The US Congress has ordered an investigation into possible abuse of intelligence information about alleged weapons of mass destruction in Iraq.
This is the first serious domestic pressure on the Bush administration
The inquiries, launched by both Republican and Democratic politicians, will include public hearings that will be televised live.
The CIA is reported to be prepared to co-operate fully.
This is the first serious domestic pressure on the Bush administration to give a detailed explanation of its pre-war claims about weapons of mass destruction.
The announcement came the day that Hans Blix - the man the UN appointed to find out whether Iraq still possesses weapons of mass destruction (WMD) - submitted what is likely to be his last report to the Security Council before leaving the post.
The inquiries are to be conducted by the Senate Armed Services and Intelligence Committees.
They are expected to hold a joint public hearing later in the month.
Henry Waxman, a California Democrat on the House Government Reform Committee, called on Mr Bush to explain why the administration cited dubious and later discredited documents to back its claims about Iraqi weapons.
"To date, you have offered no explanation as to why you and your most senior advisers made repeated allegations based on forged
documents," Mr Waxman said in a letter to the president.
Senator John Warner, the Republican chairman of the armed services panel, said he had ordered the inquiry because of the depth and seriousness of the issue.
"The situation is becoming one where the credibility of the administration and Congress is being challenged," he said.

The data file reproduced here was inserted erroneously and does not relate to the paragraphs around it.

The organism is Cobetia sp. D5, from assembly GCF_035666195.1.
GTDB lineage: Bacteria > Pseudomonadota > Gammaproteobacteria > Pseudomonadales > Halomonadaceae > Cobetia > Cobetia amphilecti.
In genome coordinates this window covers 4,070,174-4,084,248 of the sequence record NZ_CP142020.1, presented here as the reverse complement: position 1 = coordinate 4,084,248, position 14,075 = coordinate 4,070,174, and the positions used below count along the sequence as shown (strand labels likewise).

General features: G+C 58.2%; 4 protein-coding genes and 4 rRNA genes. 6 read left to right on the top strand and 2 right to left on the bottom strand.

Mr Warner said he had been assured by CIA director George Tenet that all the statements made by the administration on the subject and all the intelligence supporting those statements would be supplied to the committee.
It is likely that senior officials such as Defence Secretary Donald Rumsfeld and Secretary of State Colin Powell will be summoned before Congress.
On Monday the administration defended the intelligence it presented to justify the war against Iraq.
Mr Powell, speaking in Rome, said he thought the evidence that Iraq had continued to develop weapons of mass destruction was "overwhelming".
In a 40-page report submitted on Monday, chief UN weapons inspector Hans Blix presented no definitive answer about whether Iraq still possessed WMD, but outlined unanswered questions on the issue.
UN weapons inspectors - who returned to Iraq last November after a four-year absence - had to leave the country again in March ahead of the US-led military campaign